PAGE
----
We can’t quite believe it but this week we have reached the final instalment of our House Histories with the most recent of the school houses, Eliot House.
1986: Establishment of Eliot House
15 years after the first girls joined the sixth Form at King’s, Eliot House was established as a house for Sixth Form girls, in order to accommodate their growing numbers at the school.
This was based at Number 12 College Green, a house dating from the late sixteenth- or early seventeenth century; extended in 1844, the house became the home of Canon Ryle Wood. Number 12 continued to be used by the Dean and Chapter until 1975, when the last Cathedral occupants were Canon Eliot and Lady Alethea Eliot. Andrew Milne (HM 1979-1983) secured the building for use by King’s in 1979 with a 125-year lease: it was divided into numbers 12 and 12a, the latter of which became the residence of the School Chaplain until the end of boarding.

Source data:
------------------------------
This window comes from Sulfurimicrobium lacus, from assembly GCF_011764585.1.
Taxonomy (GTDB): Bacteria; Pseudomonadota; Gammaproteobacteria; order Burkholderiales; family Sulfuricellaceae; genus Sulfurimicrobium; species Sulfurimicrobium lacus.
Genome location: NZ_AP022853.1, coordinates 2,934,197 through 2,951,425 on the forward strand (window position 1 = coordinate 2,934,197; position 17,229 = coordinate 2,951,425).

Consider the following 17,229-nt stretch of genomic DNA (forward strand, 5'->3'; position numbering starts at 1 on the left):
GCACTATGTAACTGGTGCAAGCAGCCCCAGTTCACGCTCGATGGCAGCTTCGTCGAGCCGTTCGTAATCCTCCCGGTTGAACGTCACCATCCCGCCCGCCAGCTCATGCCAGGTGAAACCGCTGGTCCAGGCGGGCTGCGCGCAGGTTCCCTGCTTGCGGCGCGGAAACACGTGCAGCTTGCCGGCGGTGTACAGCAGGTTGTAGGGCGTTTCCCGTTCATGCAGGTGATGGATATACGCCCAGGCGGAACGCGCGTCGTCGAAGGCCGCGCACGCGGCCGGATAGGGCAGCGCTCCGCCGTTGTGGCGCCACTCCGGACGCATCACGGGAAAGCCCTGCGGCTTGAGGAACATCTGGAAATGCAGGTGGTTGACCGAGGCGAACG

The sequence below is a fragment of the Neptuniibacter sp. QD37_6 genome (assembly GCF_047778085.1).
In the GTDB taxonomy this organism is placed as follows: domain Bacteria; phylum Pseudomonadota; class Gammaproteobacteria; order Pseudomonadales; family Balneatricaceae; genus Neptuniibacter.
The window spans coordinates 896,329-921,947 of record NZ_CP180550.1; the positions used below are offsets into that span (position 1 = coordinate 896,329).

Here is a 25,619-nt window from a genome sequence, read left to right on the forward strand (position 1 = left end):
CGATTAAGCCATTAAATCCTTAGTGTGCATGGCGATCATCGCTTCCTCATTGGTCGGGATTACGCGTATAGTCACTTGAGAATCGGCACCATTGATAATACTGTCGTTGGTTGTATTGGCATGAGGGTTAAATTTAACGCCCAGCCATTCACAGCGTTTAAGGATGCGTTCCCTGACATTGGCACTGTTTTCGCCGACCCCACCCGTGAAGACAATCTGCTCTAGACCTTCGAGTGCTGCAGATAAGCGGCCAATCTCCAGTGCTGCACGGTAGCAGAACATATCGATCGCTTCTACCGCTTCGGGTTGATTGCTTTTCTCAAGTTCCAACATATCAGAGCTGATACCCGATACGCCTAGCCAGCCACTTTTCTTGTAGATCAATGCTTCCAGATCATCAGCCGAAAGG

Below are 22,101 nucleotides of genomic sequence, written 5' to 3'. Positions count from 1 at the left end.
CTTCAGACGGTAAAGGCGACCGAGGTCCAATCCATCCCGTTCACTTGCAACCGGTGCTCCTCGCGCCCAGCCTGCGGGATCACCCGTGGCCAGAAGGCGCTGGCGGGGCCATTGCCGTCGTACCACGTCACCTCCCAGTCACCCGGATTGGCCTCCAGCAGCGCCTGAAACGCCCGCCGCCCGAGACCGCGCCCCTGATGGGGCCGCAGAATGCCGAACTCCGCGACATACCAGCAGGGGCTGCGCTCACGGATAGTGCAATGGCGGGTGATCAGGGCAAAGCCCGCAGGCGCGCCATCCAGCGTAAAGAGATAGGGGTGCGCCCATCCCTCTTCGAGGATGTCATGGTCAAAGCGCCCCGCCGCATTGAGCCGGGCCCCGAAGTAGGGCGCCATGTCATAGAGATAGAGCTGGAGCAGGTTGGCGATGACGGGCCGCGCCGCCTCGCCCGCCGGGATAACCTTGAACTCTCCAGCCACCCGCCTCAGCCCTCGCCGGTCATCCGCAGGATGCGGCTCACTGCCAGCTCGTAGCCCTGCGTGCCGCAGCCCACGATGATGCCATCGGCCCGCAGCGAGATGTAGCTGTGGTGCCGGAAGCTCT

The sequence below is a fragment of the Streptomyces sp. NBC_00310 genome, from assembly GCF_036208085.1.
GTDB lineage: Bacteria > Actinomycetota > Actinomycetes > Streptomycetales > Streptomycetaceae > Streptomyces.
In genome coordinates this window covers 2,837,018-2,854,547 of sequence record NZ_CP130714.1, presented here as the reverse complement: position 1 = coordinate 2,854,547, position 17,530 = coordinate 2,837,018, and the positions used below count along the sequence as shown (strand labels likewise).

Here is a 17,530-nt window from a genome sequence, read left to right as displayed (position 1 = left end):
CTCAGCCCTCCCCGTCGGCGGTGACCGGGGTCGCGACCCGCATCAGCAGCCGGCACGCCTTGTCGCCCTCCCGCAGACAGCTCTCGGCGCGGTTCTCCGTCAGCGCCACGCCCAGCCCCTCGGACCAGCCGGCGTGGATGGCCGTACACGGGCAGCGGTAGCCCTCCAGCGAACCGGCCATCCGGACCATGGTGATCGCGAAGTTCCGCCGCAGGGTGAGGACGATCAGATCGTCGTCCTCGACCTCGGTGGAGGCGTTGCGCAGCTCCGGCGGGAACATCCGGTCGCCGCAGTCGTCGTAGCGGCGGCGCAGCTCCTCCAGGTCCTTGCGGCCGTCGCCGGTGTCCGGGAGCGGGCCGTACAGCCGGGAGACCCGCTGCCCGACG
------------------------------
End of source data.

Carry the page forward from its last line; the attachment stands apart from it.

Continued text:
Following the successful introduction of girls into King’s Sixth Form in 1971, and their growing numbers in the 1980s, it was decided that a day house for girls should be established to complement the girls’ boarding house (College) set up in 1977.
Eliot House was named for Canon Peter and Lady Aletha Eliot, who had lived at Number 12 from 1965 to 1975; its first and only Housemaster was Bob Allum. Eliot House was short-lived: following the move to full co-education in 1991, the girls were integrated into former dayboy houses ready for September 1992, when Eliot House was closed. From 1992, Number 12 became home to the History department.
12 College Green, home of Eliot House, 1986-1992. Photographed in 1991.